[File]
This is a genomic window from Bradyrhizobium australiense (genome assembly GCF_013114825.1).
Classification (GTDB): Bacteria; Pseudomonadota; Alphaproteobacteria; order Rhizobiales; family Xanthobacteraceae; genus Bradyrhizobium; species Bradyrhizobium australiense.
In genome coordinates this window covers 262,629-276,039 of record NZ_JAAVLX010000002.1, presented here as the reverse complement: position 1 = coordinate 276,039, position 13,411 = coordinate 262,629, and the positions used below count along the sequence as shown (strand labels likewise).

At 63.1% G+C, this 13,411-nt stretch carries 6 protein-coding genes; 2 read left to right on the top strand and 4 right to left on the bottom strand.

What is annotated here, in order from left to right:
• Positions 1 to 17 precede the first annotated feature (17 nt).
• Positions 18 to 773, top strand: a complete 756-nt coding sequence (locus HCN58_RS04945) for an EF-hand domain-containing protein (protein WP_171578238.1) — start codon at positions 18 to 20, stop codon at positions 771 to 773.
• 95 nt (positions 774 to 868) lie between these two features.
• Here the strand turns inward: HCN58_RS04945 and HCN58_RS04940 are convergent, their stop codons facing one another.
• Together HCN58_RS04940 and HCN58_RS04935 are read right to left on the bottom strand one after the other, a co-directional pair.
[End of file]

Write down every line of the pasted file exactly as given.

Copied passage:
This is a genomic window from Bradyrhizobium australiense (genome assembly GCF_013114825.1).
Classification (GTDB): Bacteria; Pseudomonadota; Alphaproteobacteria; order Rhizobiales; family Xanthobacteraceae; genus Bradyrhizobium; species Bradyrhizobium australiense.
In genome coordinates this window covers 262,629-276,039 of record NZ_JAAVLX010000002.1, presented here as the reverse complement: position 1 = coordinate 276,039, position 13,411 = coordinate 262,629, and the positions used below count along the sequence as shown (strand labels likewise).

At 63.1% G+C, this 13,411-nt stretch carries 6 protein-coding genes; 2 read left to right on the top strand and 4 right to left on the bottom strand.

What is annotated here, in order from left to right:
• Positions 1 to 17 precede the first annotated feature (17 nt).
• Positions 18 to 773, top strand: a complete 756-nt coding sequence (locus HCN58_RS04945) for an EF-hand domain-containing protein (protein WP_171578238.1) — start codon at positions 18 to 20, stop codon at positions 771 to 773.
• 95 nt (positions 774 to 868) lie between these two features.
• Here the strand turns inward: HCN58_RS04945 and HCN58_RS04940 are convergent, their stop codons facing one another.
• Together HCN58_RS04940 and HCN58_RS04935 are read right to left on the bottom strand one after the other, a co-directional pair.